Influence of Ni/SiO2 catalyst preparation methods on hydrogen production from the pyrolysis/reforming of refuse derived fuel

Paula H. Blanco, Chunfei Wu, Paul T. Williams*

*Corresponding author for this work

Research output: Contribution to journalArticle

20 Citations (Scopus)

Abstract

Hydrogen production from the pyrolysis/reforming of refuse derived fuel (RDF) was investigated with a series of Ni/SiO2 catalysts. The catalysts were prepared by homogeneous precipitation derived from a sol-gel method (HPG) and compared to Ni/SiO2 catalysts prepared by adding a phase separation step to the HPG process (B-HPG). All the catalysts had a NiO loading of 10 wt.%, and three different calcination temperatures (500 °C, 700 °C and 900 °C) were used for each method. The prepared Ni/SiO 2 catalysts were analysed to determine their surface area, and porosity characteristics; additionally scanning electron microscopy (SEM-EDX), transmission electron microscopy (TEM), infrared spectroscopy (FTIR), and X-Ray diffraction (XRD) analyses were carried out. The results showed that the catalyst prepared by HPG and calcined at 700 °C (HPG700), presented a relatively high surface area (∼347 m2 g-1), large pore diameter (12.50 nm), and also resulted in the highest catalytic activity towards H2 production, attaining ∼60 vol.% hydrogen. The lowest hydrogen concentration of about 42 vol.% was obtained using the catalysts prepared by the combined HPG-phase separation method, and calcined at 900 °C (B-HPG900). It was also observed that at calcination temperatures higher than 700 °C the catalytic activity for hydrogen production was diminished for both preparation methods.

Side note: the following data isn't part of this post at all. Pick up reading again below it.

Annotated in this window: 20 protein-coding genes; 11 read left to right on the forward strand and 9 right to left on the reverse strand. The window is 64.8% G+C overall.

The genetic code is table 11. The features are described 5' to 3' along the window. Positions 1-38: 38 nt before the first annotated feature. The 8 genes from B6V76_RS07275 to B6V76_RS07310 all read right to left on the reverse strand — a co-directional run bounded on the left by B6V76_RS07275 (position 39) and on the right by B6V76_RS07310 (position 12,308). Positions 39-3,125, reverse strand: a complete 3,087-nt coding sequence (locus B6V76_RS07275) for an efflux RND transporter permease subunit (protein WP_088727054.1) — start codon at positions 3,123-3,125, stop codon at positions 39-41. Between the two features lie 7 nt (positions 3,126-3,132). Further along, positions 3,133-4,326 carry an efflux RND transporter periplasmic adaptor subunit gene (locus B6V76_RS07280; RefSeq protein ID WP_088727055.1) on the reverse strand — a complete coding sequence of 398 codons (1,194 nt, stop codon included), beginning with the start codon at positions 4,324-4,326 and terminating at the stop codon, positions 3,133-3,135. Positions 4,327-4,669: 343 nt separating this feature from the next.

Original languageEnglish
Pages (from-to)5723-5732
Number of pages10
JournalInternational Journal of Hydrogen Energy
Volume39
Issue number11
DOIs
Publication statusPublished - 04 Apr 2014

Keywords

  • Gasification
  • Nickel catalyst
  • Pyrolysis
  • RDF
  • Reforming
  • Sol-gel

ASJC Scopus subject areas

  • Renewable Energy, Sustainability and the Environment
  • Fuel Technology
  • Condensed Matter Physics
  • Energy Engineering and Power Technology

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